The right-hand side of (18) reduces to equation image[Fn(K)] which is the distribution function Fn+1(K) at the time tn+1 after interaction with the chorus elements. Therefore we obtain the result,

equation image

where G plays the role of a Green's function for the process. Discrete versions of equations (19) and (14) are used in the following as part of the numerical scheme to model the evolution of the particle distribution function.

[16] We calculate an energy distribution function for a group of electrons with identical kinetic energy Ki. For each energy Ki, we assume that 600 electrons are distributed at specified gyrophases and positions between h = 100 cEQ and h = 1000 cEQ. After one time cycle in which the chorus elements propagate through the simulation region, we find that the electrons forming a delta function initially undergo a spread in energy and form a distribution function g(K, Ki). In calculating the energy distribution function g(K, Ki), we make use of a linear weighting function to distribute the particle density at a specific energy over discrete values adjacent to Ki. We normalize the density so that equation imageg(K, Ki) dK = 1. We vary the Lorentz factor γ over the range 1.10 ∼ 13.08 with an interval Δγ = 0.02. This corresponds to an energy range from 51 keV to 6161 keV with an interval 10.2 keV. As can be observed in Figure 4c, however, the number of trapped electrons strongly fluctuates depending on slight changes in the parameters. This is caused by a cluster effect due to a non-uniform distribution of the particle trajectories near the resonance velocity in the phase space [Matsumoto and Omura, 1981]. Therefore we take an average over a small range of energy, i.e., we set

equation image

where ΔK = m0c2Δγ. We plot the Green's functions G(K, Kj) for j = 1, 2, 3,…, 60 in Figure 5, where Kj = m0c2 (0.2 j − 0.01). The shapes of the Green's functions vary smoothly with the energy K. Since we have only determined the Green's functions at discrete values corresponding to the interval 10 ΔK = 0.2 m0c2, we extend the functions to arbitrary values by interpolation. The Green's function G(K, Kj) may be regarded as the output distribution corresponding to the delta function source δ(KKj). Defining the difference Kd = KKj, we re-write the Green's function Hj(Kd) for a delta function source at a specific energy Kj as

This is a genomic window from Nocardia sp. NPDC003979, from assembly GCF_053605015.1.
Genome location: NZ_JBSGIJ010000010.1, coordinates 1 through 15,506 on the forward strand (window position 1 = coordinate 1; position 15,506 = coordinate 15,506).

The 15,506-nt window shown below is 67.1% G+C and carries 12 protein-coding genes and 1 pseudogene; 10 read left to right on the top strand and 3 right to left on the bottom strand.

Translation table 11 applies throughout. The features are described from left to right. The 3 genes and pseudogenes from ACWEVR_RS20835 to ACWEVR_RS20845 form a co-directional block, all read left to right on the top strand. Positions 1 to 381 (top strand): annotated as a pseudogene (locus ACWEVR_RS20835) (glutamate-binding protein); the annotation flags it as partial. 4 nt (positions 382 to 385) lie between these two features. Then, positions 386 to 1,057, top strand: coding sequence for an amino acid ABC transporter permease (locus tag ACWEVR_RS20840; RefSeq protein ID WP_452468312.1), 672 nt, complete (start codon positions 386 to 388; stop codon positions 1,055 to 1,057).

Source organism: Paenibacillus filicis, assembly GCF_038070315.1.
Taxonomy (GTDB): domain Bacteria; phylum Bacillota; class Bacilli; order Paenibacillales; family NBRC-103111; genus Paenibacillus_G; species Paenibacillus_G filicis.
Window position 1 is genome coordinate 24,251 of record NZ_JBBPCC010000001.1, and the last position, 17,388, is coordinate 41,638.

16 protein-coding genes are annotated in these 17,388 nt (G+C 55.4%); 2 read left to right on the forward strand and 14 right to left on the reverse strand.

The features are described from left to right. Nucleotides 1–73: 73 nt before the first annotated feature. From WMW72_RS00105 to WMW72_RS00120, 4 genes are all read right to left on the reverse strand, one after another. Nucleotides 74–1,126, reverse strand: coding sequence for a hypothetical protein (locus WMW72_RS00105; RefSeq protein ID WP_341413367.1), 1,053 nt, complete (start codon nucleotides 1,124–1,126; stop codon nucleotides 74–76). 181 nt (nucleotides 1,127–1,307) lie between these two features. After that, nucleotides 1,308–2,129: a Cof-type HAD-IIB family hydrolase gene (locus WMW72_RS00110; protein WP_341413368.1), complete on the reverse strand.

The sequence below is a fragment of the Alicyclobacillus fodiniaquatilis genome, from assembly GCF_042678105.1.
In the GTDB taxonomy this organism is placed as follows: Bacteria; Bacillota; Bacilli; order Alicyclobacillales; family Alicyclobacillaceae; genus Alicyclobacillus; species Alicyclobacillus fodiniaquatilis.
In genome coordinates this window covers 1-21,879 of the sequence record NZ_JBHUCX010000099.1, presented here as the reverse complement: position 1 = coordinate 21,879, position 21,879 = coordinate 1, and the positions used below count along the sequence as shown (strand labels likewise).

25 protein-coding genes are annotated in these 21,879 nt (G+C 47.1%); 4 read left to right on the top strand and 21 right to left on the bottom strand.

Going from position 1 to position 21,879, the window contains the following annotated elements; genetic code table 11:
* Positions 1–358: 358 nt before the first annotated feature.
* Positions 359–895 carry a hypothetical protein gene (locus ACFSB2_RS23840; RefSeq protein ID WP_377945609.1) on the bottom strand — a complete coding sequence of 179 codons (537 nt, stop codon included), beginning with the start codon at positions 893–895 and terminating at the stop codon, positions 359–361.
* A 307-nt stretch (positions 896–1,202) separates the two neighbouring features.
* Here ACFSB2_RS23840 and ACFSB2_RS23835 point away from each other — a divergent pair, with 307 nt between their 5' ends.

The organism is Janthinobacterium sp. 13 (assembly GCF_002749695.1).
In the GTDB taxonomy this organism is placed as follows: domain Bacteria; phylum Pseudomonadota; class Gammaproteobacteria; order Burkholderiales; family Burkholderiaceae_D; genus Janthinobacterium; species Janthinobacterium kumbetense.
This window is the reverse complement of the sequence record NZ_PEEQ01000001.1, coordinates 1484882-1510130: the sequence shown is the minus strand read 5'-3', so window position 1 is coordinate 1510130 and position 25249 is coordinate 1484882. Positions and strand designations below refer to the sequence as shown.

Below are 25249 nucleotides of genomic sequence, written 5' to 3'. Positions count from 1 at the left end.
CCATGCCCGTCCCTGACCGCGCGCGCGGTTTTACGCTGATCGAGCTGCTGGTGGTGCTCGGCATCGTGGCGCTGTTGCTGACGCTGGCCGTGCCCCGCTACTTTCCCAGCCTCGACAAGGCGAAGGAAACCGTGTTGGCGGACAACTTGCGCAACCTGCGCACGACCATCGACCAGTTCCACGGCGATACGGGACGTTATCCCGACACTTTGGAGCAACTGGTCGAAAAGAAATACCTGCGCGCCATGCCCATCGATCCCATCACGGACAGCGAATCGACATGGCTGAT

equation image

We plot Hj for the energy values 0.1, 0.4, 1.0, 2.0, 3.0, 4.0, 5.0, and 6.0 MeV in Figure 6. We determine the Green's function equation imagei for a delta function source at equation imagei,where Kjequation imagei < Kj+1, by the linear interpolation,

equation image

where q = (equation imageiKj)/(10ΔK).

Figure 5.

Green's functions for the delta-function sources of electrons at 60 different energies in the range 0.1–6.0 MeV.

Figure 6.

Fine structure of the Green's functions for the delta-function sources of electrons at 0.1, 0.4, 1.0, 2.0, 3.0, 4.0, 5.0, and 6.0 MeV.

[17] Since each electron trajectory is independent in the test particle simulation, the energy distribution functions for specific groups of electrons are also independent. Therefore any linear combinations of solutions to the acceleration and scattering processes are also solutions. We evaluate the convolution integral (19) numerically by taking the summation,

equation image

Thereby, we can determine the evolution of the energy distribution function over the time step Δt during which the group of trapped electrons interact with two chorus elements propagating in opposite directions away from the magnetic equator in the dipole field.

[18] Since the resolution interval of the Green's functions is 10 ΔK = 100 keV, we assume a constant step-like distribution function f(t, K) as the boundary condition over the energy range 0–100 keV. We assume that electrons in this energy range are constantly maintained by particle injection into the inner equatorial region by means of radial diffusion from an outer source-region. We repeat the convolution summation (23) over many time steps to find the long-time evolution of the energy distribution function. We plot the evolution of the distribution functions using the logarithmic scales in Figure 7 after 10, 100, 1000, 2000, 3000, 10,000, 20,000, and 30,000 repeated cycles. If we assume that two chorus elements are excited at the equator at each second, the repetition time corresponds to the time in seconds. We do not find a power law distribution as found in the quasi-linear diffusion model of Ma and Summers [1998].

Figure 7.